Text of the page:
Rucker does a good job of making the scientific and mathematical concepts that inform his fictional worlds reader friendly. At least this reader thinks so. Granted, those who are not fascinated by nanotechnology, emergent sentience and Artificial Intelligence may not be as taken as a geek like me, but so be it.

Without an overly geeky warp to your outlook, the books(Tetralogy consists of 4 related novels) still offer up some solid story lines, in
Viking Litespear
Dec 09, 2010 rated it really liked it
I debated giving this a three star review. Rucker is a great writer, he's out there in the same way Phillip K. Dick was, but I found the writing a little sloppy at times. There were characters added who didn't really contribute that much (the two entities in Joke's head for example), and some things never quite connected for me however; if you like the cyberpunk genre, this is certainly worth a read.
Guy Ferguson
A classic. And a great collection. Realware sticks out as written differently..later I guess? I think Stross took his Accelerando idea from this series...leapfrogging through technolution, a few key players stringin the story long. For Rucker it was Cobb and Shimmer, Darla and Randy. For Stross it was Manfred and Anuko or whatever the hell his Lobster p0wned cat was called.
Upload and Live!
Nicholas Tollervey
Aug 16, 2011 rated it liked it
It was fun at times but also full of "meh". That it took so long to finish indicates that I got bored of it but would eventually return for reasons that I still can't comprehend. Probably the thought that some of it had been quite entertaining (boppers) and I was hoping it'd get better.
Jeremy Brooks
Mar 01, 2012 rated it really liked it
An epic tale of technology changing in unexpected ways, the way humans depend on technology, and the nature of consciousness and God. As always, Rucker's imagination creates a world that is familiar and bizarre.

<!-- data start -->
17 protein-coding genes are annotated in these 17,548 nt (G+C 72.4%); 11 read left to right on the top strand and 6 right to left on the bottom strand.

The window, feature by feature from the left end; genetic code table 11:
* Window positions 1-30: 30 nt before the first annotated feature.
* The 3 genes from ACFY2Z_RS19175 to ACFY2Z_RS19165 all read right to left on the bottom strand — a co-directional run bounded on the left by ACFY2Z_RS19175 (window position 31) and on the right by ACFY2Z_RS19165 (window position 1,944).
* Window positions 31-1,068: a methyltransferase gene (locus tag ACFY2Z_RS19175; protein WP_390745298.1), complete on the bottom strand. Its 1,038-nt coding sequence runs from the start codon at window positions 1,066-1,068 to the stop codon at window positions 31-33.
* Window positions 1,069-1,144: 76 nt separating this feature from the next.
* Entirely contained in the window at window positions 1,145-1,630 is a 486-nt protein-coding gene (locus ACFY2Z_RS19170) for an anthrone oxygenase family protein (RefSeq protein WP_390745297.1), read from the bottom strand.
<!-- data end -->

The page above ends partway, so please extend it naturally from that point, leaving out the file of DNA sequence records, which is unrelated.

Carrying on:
Jason Talley
Dec 16, 2013 rated it it was amazing  ·  review of another edition
Excellent content, and flows one book right into another

I love the few Rudy Rucker books I have read. he is by far my favorite author. this combination of four books of his does not disappoint, and certainly left me wanting more.
Neil Clarke
Dec 20, 2010 rated it really liked it
Classic Rucker cyberpunk. I read the books in the volume when they were originally published years ago. Nice to see all of them back in print.

I designed the ebook edition for this volume. If you find mistakes, feel free to drop me a line.
Aug 16, 2013 rated it it was amazing
I was apparently unconscious when these came out. Because, they are really good reads, the topics are right up my alley. Ah, if I could only go back and turn me on to this then. At least I found it now. You should, too.
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Rudolf von Bitter Rucker is an American mathematician, computer scientist, science fiction author, and one of the founders of the cyberpunk genre. He is best known for his Ware Tetralogy, the first two of which won Philip K. Dick awards. Presently, Rudy Rucker edits the science fiction webzine Flurb.

Other books in the series

Ware (4 books)
  • Software (Ware, #1)
  • Wetware (Ware #2)
  • Freeware (Ware #3)
  • Realware (Ware #4)
“The basic idea is simple: All is One. Different religions just find different ways of expressing this universal truth.” 3 likes
“I was strange to keep waking up in the morning feeling good.” 1 likes